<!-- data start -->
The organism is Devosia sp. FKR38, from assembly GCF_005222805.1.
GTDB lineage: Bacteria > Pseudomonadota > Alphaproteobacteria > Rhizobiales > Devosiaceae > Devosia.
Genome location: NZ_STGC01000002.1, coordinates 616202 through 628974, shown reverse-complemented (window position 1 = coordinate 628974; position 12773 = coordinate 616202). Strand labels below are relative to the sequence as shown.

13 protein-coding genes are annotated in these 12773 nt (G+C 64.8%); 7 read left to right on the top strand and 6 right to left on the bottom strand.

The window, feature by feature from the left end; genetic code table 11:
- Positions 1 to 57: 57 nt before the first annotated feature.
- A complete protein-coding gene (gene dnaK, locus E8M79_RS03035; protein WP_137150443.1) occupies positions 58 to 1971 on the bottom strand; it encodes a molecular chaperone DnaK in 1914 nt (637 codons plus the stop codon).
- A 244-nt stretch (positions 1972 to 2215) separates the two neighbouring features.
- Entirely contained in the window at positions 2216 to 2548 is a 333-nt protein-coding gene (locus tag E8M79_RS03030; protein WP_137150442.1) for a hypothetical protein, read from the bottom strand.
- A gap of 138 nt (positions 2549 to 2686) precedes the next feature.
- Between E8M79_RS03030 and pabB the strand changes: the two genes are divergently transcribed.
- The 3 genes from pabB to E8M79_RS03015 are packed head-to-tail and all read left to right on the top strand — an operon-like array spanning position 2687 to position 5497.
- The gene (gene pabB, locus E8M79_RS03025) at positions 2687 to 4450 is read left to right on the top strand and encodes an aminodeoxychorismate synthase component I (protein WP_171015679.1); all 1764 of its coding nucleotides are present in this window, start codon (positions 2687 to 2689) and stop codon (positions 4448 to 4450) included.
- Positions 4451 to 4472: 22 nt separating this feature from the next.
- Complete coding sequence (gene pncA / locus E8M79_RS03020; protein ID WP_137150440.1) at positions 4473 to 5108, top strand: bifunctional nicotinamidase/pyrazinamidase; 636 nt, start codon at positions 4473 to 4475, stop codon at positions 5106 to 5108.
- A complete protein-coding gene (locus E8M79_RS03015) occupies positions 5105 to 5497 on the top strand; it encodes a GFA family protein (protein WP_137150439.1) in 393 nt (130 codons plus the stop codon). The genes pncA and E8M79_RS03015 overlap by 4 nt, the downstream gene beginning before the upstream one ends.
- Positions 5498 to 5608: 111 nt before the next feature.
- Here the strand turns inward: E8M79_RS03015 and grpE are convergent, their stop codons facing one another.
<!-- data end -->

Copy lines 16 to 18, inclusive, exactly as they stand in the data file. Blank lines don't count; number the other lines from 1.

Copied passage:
- A complete protein-coding gene (locus E8M79_RS03015) occupies positions 5105 to 5497 on the top strand; it encodes a GFA family protein (protein WP_137150439.1) in 393 nt (130 codons plus the stop codon). The genes pncA and E8M79_RS03015 overlap by 4 nt, the downstream gene beginning before the upstream one ends.
- Positions 5498 to 5608: 111 nt before the next feature.
- Here the strand turns inward: E8M79_RS03015 and grpE are convergent, their stop codons facing one another.